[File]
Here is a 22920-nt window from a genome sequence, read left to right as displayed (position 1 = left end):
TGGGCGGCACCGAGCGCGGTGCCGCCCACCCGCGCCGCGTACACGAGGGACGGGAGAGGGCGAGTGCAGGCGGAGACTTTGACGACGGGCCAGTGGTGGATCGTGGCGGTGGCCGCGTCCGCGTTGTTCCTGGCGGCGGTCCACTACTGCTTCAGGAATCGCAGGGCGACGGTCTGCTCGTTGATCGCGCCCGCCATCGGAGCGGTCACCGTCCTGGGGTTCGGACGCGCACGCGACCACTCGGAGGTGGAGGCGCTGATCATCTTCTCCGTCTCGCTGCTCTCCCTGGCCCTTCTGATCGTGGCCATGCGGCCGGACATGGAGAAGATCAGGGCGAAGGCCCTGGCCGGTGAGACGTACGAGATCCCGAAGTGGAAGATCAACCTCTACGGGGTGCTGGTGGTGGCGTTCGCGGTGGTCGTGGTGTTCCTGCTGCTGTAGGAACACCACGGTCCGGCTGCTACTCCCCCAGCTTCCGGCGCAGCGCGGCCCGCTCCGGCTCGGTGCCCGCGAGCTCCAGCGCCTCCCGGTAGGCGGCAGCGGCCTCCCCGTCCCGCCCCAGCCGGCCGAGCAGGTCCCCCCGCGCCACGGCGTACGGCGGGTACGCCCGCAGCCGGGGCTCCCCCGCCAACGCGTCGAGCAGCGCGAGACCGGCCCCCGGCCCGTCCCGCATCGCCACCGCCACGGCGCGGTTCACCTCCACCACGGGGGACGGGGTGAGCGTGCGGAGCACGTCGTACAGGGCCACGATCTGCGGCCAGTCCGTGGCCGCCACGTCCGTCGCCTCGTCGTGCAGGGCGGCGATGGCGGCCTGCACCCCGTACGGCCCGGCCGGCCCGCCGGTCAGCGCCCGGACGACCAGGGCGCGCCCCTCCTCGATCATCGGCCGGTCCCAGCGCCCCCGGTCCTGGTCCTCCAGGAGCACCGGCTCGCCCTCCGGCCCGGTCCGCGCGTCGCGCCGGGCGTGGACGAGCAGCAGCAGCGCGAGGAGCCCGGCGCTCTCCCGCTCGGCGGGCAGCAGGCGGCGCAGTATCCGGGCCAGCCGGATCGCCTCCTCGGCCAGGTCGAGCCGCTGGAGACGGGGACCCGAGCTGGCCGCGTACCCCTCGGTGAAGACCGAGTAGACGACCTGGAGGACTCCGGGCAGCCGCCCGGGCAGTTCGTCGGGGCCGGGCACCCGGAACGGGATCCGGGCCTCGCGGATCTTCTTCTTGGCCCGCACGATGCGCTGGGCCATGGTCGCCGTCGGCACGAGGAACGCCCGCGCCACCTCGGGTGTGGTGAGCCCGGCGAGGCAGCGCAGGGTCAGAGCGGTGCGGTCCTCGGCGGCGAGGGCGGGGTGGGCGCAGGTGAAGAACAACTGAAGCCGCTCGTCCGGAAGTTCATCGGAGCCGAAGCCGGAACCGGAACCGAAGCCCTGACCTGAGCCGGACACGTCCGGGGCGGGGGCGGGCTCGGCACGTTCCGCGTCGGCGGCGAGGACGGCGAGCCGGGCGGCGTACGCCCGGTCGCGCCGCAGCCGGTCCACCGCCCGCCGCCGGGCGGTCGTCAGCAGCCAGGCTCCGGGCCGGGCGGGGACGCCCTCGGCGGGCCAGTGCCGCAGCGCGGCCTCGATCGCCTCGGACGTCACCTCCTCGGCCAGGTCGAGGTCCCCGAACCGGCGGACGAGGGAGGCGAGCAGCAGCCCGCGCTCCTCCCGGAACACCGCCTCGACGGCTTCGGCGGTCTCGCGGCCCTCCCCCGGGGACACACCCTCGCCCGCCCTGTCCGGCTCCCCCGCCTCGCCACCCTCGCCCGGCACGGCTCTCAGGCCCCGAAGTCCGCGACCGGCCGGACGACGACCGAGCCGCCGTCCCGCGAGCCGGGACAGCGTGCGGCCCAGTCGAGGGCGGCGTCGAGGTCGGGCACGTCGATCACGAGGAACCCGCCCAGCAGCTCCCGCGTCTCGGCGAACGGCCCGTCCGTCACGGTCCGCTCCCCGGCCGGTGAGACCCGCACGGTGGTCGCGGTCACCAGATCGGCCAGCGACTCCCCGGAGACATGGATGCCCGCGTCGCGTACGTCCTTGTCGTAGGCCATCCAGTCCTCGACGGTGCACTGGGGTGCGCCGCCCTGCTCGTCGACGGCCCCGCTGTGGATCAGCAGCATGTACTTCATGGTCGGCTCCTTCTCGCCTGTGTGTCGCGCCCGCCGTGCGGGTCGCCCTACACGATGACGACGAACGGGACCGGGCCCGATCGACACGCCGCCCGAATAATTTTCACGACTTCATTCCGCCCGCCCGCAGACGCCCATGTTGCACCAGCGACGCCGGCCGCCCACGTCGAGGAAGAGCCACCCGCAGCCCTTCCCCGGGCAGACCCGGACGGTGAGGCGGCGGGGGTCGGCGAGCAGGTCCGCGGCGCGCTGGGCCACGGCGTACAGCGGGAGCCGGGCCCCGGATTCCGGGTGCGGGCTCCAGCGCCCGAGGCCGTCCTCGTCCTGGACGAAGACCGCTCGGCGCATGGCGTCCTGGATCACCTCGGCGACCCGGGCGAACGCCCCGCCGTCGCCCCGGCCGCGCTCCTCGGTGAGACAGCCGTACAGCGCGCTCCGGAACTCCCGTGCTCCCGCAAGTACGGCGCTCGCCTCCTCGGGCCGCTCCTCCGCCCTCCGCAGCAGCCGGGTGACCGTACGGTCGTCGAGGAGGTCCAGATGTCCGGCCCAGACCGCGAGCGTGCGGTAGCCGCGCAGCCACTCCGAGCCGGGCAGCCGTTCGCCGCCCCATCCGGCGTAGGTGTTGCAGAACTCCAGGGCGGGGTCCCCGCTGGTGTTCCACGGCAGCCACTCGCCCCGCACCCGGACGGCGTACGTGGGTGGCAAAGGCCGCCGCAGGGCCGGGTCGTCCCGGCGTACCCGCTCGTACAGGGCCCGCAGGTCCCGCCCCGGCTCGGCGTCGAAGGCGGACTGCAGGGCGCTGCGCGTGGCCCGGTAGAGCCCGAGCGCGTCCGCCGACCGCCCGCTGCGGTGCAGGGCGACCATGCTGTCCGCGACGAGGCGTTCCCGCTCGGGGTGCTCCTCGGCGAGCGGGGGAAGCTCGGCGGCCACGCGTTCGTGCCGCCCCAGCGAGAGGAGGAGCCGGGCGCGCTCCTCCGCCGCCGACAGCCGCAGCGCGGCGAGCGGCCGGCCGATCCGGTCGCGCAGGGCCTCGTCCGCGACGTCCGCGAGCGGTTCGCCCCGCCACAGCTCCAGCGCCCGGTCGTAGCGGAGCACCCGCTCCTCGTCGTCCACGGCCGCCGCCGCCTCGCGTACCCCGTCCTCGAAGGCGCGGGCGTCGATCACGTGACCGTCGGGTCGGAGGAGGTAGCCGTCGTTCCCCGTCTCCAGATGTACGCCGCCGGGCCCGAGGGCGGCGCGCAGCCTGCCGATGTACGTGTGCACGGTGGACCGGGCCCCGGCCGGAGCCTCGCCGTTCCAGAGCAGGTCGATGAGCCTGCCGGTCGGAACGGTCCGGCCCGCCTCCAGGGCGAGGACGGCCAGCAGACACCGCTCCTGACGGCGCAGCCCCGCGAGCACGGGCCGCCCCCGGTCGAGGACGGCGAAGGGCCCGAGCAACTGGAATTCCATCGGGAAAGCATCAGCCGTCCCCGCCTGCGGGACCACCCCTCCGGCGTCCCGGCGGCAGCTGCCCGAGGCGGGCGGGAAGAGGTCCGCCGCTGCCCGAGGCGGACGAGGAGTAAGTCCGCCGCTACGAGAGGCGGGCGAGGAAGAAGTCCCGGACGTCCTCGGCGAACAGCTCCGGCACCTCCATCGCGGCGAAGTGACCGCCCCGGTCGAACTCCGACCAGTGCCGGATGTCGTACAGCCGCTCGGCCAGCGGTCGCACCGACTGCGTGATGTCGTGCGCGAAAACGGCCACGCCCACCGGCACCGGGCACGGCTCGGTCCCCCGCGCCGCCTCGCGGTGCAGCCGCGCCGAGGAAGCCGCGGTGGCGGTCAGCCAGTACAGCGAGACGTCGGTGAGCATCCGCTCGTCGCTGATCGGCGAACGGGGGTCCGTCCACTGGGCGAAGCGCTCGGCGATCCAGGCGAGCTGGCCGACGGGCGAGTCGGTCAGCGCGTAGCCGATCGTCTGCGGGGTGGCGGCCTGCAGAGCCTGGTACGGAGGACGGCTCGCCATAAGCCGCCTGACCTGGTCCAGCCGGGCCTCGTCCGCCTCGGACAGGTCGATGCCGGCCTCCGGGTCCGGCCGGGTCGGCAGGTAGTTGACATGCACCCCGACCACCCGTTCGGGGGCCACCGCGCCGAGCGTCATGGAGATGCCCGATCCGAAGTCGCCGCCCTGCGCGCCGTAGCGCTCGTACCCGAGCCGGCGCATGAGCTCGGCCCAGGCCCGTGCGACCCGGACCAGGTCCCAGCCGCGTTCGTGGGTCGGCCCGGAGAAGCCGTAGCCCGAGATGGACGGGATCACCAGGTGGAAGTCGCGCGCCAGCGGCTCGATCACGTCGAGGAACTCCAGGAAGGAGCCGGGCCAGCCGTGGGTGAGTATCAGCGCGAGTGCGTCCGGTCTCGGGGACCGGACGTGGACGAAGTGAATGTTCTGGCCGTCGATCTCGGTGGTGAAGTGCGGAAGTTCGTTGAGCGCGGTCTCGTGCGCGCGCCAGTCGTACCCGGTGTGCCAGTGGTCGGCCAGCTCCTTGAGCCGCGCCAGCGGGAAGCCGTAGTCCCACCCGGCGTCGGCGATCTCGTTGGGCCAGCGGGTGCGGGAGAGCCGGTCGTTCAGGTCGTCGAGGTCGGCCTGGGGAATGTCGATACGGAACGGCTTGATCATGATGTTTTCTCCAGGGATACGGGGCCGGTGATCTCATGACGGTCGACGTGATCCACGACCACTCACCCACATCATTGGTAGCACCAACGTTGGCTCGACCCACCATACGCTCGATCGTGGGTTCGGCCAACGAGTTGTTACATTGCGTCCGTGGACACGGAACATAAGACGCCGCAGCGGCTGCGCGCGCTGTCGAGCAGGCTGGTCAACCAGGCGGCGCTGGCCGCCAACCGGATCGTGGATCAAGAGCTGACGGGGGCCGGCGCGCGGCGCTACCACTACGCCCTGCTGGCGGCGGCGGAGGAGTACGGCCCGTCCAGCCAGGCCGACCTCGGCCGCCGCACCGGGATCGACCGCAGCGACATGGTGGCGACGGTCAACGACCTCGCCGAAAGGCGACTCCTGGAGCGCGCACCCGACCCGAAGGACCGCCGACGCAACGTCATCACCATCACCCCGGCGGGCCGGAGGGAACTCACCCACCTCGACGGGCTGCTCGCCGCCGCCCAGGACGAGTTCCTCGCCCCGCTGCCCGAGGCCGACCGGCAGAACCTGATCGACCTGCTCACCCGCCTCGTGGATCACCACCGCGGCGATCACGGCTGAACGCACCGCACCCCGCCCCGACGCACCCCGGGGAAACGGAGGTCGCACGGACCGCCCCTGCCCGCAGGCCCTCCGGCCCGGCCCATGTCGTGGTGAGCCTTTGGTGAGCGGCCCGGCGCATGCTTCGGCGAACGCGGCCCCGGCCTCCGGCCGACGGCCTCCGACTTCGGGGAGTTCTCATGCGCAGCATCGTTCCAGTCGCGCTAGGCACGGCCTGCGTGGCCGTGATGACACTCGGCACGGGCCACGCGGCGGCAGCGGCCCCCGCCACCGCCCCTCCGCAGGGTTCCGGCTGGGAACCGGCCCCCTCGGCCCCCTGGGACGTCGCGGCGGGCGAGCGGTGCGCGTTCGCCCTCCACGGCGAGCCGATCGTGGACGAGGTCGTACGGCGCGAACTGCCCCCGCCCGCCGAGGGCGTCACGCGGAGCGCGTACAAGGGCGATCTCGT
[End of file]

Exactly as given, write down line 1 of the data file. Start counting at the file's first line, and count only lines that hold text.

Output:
Here is a 22920-nt window from a genome sequence, read left to right as displayed (position 1 = left end):